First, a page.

We met at a party.
The lights were low. A circle of us were playing strip poker in the living room, sprawled out on low couches and stools.
I slowly looked down at my cards.
I was the only one still to lose any of my clothing and I desperately wanted to show off my matching underwear. I looked down again, lifted one corner of my mouth up a millimeter, and went all in.
Someone tapped my shoulder from behind and handed me a Margarita Atwood.
I closed my eyes as I took a slow sip and waited for everyone else to reveal their cards, savouring the tartness of the lime.
By the time I’d opened my eyes, I had lost.
I feigned disappointment while grinning in delight internally. I locked eyes with the gorgeous topless man in front of me as I peeled off my red bodycon dress, inching the fabric over my stomach to reveal my matching red underwear-
Okay, okay -
So that’s not exactly how it happened, did you honestly believe I was wearing matching underwear?
I had come straight from an all-nighter turned into an all-dayer in the library. My rucksack was the most stylish part of my outfit.
But exhaustion and bad decisions go together better than mint choc chip so here I was, at a party with people I barely knew, because my friend Simmi threatened me, and I was terrified of missing out on a single minute of my nine grand a year uni experience.
So it was less of a sophisticated soiree or an American style frat party with red solo cups and beer pong, and more of a surrealist British tea party viewed through VR.
The poker game was actually Exploding Kittens.
We were playing on the slightly sticky kitchen table under fluorescent lighting so bright I didn’t think I’d be able to sleep for days. Everybody had all their clothes on, some people were still wearing their coats.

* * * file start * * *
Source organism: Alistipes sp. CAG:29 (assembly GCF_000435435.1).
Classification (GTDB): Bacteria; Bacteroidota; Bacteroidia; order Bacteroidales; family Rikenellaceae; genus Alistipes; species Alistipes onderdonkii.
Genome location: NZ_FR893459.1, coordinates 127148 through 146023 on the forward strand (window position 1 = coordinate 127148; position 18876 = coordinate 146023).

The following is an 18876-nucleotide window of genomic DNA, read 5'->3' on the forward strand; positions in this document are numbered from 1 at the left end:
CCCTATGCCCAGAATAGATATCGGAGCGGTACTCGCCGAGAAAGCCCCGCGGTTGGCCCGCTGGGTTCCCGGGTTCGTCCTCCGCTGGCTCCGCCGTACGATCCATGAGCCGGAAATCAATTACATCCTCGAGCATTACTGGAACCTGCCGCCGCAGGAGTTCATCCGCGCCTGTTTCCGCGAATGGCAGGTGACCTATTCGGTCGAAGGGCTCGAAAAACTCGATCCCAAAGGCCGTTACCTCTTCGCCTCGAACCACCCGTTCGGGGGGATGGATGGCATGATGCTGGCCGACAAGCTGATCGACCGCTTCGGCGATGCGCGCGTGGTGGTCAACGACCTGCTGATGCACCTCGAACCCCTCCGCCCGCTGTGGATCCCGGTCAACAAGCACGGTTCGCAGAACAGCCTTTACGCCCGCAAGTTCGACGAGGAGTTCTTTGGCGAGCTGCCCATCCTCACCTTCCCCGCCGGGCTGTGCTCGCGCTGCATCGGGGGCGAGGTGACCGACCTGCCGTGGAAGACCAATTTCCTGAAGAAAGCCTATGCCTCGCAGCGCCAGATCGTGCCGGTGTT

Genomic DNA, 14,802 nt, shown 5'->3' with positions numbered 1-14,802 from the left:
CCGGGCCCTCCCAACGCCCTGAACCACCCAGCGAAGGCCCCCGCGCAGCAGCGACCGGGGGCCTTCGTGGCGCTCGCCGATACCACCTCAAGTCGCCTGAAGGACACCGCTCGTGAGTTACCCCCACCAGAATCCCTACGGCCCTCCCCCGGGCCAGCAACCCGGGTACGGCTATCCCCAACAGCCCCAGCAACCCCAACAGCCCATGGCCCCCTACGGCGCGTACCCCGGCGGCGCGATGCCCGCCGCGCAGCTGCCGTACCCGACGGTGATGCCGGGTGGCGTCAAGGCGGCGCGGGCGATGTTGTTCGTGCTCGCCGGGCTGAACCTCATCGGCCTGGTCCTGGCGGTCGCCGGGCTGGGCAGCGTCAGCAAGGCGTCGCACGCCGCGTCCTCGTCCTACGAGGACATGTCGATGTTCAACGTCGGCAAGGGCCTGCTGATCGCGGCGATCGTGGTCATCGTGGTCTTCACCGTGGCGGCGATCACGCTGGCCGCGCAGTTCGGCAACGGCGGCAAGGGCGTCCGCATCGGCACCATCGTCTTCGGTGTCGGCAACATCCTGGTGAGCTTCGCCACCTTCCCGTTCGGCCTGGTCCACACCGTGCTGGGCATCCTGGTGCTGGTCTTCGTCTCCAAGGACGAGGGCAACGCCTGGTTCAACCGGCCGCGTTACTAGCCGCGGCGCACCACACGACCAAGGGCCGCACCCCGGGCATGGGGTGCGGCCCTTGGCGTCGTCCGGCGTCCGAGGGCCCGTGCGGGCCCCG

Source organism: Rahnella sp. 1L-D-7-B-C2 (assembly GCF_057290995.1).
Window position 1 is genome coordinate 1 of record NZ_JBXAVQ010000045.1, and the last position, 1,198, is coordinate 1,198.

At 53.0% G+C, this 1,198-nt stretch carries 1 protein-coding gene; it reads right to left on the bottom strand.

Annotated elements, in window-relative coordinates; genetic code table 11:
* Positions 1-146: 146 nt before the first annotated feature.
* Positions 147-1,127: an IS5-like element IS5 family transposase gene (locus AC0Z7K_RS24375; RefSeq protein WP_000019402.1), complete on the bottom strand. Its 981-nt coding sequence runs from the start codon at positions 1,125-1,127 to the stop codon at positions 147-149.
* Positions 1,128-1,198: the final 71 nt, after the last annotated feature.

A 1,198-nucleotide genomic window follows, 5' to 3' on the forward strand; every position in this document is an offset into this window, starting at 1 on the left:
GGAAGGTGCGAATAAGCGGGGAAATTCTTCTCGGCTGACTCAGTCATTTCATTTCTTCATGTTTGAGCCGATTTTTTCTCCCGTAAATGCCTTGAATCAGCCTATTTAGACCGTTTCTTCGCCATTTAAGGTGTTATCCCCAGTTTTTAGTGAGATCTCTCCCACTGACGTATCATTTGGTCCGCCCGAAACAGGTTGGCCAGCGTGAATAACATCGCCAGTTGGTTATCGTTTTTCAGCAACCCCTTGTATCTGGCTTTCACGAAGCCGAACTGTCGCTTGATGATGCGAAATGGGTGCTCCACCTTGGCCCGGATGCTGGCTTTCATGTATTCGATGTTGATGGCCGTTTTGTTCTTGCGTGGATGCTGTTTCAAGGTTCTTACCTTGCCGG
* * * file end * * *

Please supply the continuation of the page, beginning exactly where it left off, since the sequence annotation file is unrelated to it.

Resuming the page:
And as lovely as my fellow players were, I did not lock eyes with anyone across the table. The biggest interaction I had was when someone offered me half their packet of Pom-bears.
After the game ended, I wandered into the living room to find somewhere quieter to rest my head, but a clarinet and viola duo were freestyling over some dubstep on the sofa and a handful of high Arts students were drinking tea and translating Spanish poetry in the corner.
I returned to the kitchen to find five people doing the washing up.
I know it’s not realistic for students to willingly do the washing up at a party, but I’m not making it up, I promise. I was handed an avocado by a stranger and was asked how many minutes I thought it would be before it was ripe.
Forget literary themed cocktails, the drink of choice was a mango and avocado smoothie because that was all that was left in the fridge.
Someone’s mother facetimed from another timezone, and suddenly I became two of the ten hands in the washing up procession.
When I squinted suspiciously at a spatula I could have sworn I’d already washed up, the person to my left confessed they had OCD and needed everything to be washed up twice.
In the spirit of sharing, the person at the start of the chain shouted, “My drag name is Mini Milk!“
The next person along shouted, “I get intrusive thoughts about jumping in front of the tube!”
Somehow it felt like we were all standing on top of a cliff, sending our secrets out into the sea without a care in the world.
Before I could think of something to say, the person to my right shouted, "I'm poly!"
I spun to face him and blurted out, "Ditto!" in return.
We locked eyes, my hands covered in foam and his holding a blender blade and raggedy tea-towel. We batted identities back and forth ('Genderqueer!" "Agender!" "Pan!" "Bi!" “Fred!” “Eleni!”) until all that was left to do was to grin manically at each other.